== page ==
The Maternal Health Gap
By Christine Cupaiuolo — January 18, 2009
“The difference in pregnancy risk between women in developing countries and their peers in the industrialized world is often termed the greatest health divide in the world.”
That’s from a new UNICEF report on child and maternal health, which puts forth the depressing statistic that women in developing countries are 300 times more likely to die in childbirth or from pregnancy-related complications than women in developed countries.
“Every year, more than half a million women die as a result of pregnancy or childbirth complications, including about 70,000 girls and young women aged 15 to 19,” said Ann M. Veneman, UNICEF executive director, at the Johannesburg launch on Thursday. “Since 1990, complications related to pregnancy and childbirth have killed an estimated 10 million women.”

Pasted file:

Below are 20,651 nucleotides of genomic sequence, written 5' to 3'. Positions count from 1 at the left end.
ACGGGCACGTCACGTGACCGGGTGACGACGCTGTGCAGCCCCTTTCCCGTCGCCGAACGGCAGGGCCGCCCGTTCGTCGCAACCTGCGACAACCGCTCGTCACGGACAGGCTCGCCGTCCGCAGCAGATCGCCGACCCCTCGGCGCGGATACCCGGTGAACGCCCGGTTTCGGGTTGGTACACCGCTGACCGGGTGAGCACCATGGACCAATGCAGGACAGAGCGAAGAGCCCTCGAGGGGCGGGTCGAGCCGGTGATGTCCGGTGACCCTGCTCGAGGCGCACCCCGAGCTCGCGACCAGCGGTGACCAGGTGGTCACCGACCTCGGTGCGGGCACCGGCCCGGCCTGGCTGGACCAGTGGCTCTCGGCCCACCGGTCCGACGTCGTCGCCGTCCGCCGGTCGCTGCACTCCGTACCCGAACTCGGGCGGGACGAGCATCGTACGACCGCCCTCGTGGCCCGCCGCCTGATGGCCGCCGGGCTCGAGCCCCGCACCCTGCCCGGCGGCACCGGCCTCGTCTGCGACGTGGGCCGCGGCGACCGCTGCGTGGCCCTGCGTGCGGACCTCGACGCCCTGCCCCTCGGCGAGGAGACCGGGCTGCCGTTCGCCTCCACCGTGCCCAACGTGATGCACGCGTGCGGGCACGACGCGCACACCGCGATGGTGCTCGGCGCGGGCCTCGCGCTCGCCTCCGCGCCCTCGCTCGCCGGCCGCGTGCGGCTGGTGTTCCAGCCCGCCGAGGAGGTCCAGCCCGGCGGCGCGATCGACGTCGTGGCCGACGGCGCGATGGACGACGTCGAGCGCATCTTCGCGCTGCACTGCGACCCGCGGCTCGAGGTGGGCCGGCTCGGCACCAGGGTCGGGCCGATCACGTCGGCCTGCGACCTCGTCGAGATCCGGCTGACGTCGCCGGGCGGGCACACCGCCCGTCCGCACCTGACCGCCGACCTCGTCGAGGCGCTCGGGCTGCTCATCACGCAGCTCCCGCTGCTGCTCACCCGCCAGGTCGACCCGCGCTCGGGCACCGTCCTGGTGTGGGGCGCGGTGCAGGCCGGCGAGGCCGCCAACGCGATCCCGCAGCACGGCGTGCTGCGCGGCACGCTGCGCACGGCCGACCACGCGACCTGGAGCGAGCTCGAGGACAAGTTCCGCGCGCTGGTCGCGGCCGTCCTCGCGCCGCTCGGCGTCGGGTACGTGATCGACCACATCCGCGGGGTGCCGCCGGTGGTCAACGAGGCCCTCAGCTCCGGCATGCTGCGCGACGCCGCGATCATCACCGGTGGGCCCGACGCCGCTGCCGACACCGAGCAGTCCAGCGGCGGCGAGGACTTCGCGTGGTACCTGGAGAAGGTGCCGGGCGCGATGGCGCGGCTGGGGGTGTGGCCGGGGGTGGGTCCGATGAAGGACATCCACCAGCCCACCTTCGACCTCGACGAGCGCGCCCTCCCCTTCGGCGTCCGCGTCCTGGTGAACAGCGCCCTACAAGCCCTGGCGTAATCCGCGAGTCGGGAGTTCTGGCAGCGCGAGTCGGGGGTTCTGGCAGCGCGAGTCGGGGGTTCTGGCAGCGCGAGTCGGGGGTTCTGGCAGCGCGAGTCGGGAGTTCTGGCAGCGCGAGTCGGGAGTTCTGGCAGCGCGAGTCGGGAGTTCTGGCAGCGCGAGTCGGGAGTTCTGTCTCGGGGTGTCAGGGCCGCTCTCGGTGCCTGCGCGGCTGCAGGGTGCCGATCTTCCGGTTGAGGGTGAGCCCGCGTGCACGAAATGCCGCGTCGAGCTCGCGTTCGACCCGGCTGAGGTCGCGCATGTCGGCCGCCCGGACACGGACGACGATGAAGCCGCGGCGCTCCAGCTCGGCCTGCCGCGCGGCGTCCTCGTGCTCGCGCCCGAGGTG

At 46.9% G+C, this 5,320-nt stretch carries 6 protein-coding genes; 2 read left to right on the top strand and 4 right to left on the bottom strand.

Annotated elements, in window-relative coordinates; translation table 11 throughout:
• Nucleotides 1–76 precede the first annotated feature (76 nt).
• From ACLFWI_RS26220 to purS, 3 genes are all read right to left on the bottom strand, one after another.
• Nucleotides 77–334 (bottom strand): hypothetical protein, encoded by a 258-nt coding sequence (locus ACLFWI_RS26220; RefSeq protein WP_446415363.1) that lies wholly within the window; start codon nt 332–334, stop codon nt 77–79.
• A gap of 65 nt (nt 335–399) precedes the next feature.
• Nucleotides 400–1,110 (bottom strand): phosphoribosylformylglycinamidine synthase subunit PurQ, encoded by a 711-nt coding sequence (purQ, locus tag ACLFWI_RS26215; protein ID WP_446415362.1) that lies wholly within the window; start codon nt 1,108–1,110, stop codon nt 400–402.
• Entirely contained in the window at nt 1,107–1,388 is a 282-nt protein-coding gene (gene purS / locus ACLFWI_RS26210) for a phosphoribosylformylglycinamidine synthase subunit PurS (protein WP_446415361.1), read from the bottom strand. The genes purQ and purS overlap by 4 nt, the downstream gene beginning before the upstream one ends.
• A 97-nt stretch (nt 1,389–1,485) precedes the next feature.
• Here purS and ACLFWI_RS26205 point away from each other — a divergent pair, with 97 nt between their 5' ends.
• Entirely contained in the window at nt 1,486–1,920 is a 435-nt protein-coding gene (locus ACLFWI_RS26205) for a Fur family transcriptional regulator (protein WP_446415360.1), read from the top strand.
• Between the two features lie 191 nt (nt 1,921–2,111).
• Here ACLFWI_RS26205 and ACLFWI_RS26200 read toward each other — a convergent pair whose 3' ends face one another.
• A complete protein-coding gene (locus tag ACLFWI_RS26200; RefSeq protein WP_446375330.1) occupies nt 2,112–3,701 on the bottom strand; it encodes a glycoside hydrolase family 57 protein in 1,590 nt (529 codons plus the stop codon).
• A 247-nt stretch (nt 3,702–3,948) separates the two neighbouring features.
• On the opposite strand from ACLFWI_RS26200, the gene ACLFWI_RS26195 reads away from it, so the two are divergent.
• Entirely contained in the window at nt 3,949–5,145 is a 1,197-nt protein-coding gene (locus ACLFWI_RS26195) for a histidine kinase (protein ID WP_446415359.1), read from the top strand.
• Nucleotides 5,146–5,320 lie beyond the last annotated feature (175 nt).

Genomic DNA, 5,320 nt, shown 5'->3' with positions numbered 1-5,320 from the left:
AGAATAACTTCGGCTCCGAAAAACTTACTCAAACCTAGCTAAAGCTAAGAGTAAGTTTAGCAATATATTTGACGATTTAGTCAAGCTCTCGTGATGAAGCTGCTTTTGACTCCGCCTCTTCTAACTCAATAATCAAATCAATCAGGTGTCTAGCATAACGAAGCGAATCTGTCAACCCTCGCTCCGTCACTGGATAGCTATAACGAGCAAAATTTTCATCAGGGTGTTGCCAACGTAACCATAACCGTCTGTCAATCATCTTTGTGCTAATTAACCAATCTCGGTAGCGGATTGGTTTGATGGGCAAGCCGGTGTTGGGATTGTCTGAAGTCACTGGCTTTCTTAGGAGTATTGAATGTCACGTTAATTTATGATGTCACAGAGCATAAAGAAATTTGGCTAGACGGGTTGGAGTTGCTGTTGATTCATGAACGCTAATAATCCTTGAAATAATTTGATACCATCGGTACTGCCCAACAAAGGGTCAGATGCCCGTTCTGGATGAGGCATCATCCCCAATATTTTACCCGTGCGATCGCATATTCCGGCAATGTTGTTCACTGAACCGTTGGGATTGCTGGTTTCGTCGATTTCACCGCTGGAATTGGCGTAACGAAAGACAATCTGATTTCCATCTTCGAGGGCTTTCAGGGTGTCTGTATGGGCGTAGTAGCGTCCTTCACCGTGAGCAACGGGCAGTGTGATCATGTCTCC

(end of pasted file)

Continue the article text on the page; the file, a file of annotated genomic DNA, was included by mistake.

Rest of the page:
The State of the World’s Children 2009 website includes a number of useful tables, charts and graphs, as well as video interviews and a look at how a handful of countries are responding to the challenges.
Reuters has more on the release of the report. And go read Amie Newman’s analysis at RH Reality Check, which begins:
Childbirth and pregnancy are extremely dangerous endeavors for the women of the world but most especially for women in developing nations and even more especially for teen girls in developing nations. We know this. We know that anti-choice, religious right extremists prefer to throw women and girls under the bus rather than admit to this fact. But it is the truth.